million dinars according to their family status. And also, all the victims will be registered with relevant departments and will be getting allowances

depending on their needs and so on. So yes, the Prime Minister will be already having ordered that.

ANDERSON: Thank you, sir. Good to have you. Coming up, exciting breakthrough or a terrifying prospect, ChatGPT rolls out the ability to see

speak and hear and browse the web. At the same time, we'll demonstrate, up next.



ANDERSON: I'm Becky Anderson in Abu Dhabi you're watching "Connect the World" time here -- five in the evening. The trading day underway on Wall

Street, U.S. stocks mostly lower after the second straight day of losses for the Dow on Wednesday. The major U.S. averages are currently on track

for a losing week and a losing month as benchmark.

U.S. bond yields rise to 15 year highs making borrowing more expensive also weighing on sentiment higher oil prices. They rose more than one year to

more than one year highs on Wednesday on continued supply concerns, some 3 percent up on those oil prices yesterday.

We'll ChatGPT as far as becoming embedded into our vocabulary, isn't it? Just like Google did at the turn of the century. And you may well have

tried it this week the golden child of artificial intelligence received a large dose of steroids. These are major upgrades that will make AI much

more powerful and relevant -- makers say we could be having these conversations soon.


UNIDENTIFIED FEMALE: Tell us a story about the super duper sunflower hedgehog named Larry? Start with telling us a little bit about him. Larry

was a unique hedgehog unlike any other. He had bright sunflower petals instead of spines residing in Meadowvale, Larry spread joy and color

wherever he rolled.


ANDERSON: Now indulge me here a little, but that kind of interaction was predicted way back in 1968 in the movie 2001, A Space Odyssey and it didn't

end well.


UNIDENTIFIED MALE: Open the pod bay doors Hal.

UNIDENTIFIED MALE: I'm sorry, Dave. I'm afraid I can't do that.


ANDERSON: Well, let's hope ChatGPT doesn't go down that road. But as well as seeing listening and talking. The latest paid version now draws from

current information off the web. That's current information off the web until now it relied on data that it had been trained on from years ago or

scraped from years ago and say years ago, actually October 2021 or before.

With more Anna Stewart, Anna, just how significant is this upgrade from open AI, the organization behind ChatGPT. Just explain why this is


ANNA STEWART, CNN REPORTER: This is a huge move. I mean, that was one of the biggest restrictions. But anyone who's used ChatGPTs. You try and

search for something, maybe you want reviews or places to go or products to buy. And of course it doesn't have anything beyond September 2021.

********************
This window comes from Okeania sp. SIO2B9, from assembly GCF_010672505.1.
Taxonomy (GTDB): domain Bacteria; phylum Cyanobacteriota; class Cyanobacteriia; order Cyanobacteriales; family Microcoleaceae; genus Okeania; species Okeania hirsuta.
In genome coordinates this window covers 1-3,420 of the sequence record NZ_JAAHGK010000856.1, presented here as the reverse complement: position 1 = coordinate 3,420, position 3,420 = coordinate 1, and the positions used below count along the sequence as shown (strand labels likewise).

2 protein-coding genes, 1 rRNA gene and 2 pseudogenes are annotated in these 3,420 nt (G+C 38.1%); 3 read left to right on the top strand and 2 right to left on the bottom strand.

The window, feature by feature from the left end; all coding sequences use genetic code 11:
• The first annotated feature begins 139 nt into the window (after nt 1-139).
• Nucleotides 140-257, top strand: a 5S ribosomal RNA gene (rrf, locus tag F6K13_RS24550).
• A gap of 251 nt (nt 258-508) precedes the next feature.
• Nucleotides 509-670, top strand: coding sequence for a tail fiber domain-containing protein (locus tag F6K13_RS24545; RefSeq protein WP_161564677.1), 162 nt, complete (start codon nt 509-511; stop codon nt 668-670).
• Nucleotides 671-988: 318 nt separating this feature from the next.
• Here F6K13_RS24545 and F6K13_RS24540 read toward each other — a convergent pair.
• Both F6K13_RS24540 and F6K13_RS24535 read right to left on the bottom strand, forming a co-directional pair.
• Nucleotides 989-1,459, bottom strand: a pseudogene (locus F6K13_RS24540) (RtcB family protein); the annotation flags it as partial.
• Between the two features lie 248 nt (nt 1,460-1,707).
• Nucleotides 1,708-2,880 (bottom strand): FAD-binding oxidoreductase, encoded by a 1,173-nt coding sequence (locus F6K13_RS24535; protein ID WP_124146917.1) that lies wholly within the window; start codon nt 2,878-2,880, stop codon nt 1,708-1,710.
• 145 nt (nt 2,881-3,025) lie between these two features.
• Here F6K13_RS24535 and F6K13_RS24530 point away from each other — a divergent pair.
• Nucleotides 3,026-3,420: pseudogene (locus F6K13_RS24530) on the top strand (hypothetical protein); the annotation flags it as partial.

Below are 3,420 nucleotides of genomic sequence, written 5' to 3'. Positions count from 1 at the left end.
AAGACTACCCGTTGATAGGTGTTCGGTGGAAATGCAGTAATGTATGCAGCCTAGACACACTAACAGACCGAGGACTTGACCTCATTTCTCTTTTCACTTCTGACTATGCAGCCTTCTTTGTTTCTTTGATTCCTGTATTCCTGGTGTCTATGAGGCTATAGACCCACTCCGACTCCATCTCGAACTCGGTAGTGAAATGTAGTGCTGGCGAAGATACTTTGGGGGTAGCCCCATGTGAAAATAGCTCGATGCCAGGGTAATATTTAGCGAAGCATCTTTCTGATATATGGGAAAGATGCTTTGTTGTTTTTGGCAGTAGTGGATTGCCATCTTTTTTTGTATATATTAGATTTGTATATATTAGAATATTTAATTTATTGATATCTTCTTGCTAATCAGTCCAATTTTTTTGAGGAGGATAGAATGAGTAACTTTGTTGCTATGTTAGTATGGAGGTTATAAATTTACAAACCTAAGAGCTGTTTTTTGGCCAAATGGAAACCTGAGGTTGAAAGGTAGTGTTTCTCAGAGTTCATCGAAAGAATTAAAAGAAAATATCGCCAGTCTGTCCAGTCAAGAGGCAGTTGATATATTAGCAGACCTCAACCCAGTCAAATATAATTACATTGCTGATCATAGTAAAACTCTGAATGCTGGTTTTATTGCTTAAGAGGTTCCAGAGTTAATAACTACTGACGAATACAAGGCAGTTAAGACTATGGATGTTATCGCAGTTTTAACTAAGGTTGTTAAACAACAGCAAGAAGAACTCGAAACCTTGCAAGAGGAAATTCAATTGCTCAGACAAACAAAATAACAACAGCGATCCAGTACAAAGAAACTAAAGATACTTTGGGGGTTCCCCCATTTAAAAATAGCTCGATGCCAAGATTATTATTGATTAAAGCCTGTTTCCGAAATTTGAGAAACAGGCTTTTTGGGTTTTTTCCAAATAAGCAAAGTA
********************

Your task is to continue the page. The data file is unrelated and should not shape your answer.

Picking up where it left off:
Or it didn't until today. And I think actually given this as the second major announcement from open AI within a week that just shows you the pace

of change and development in this technology really. So anyone who has the subscription to the plus or enterprise option on ChatGPT will be able to

scour the internet.

This will use Microsoft's Bing search engine which is no surprise because of course Microsoft is a major backer of open AI. It was interesting to

open AI did test out this function earlier in the year and they appear to have learned a few lessons. I enjoyed reading one of their posts on X today

which says since the original launch of browsing in May, we received useful feedback.

Updates include following robots text and identifying user agents so sites can control how ChatGPT interacts with them. Essentially, Becky, this is a

way to limit which websites the ChatGPT WebCrawler as it's no GPTbot. How much they can crawl, an index from websites?

Now a lot of websites have already inserted code, which stops ChatGPT from scraping them. But it is an interesting point. We know about copyright

issues and AI. This is an example of an AI company trying to think of a way around it and attempt to self-regulate. Will it be enough? I mean, that's

the big question that we'll all be asking for a while I think.

ANDERSON: Yes, it's interesting isn't it, that those who were at the top of this organization are being very vocal about the need for regulation?


But at the end of the day, you do wonder just how willing they are to accept or will they be willing to accept sort of wider regulation that does

feel as if they are looking self-regulate as the internet did back in the day. Thank you elsewhere in business uses a developing story out of China.

Embattled property developer Evergrande has just confirmed that its Chairman is under investigation for unspecified crimes. This comes after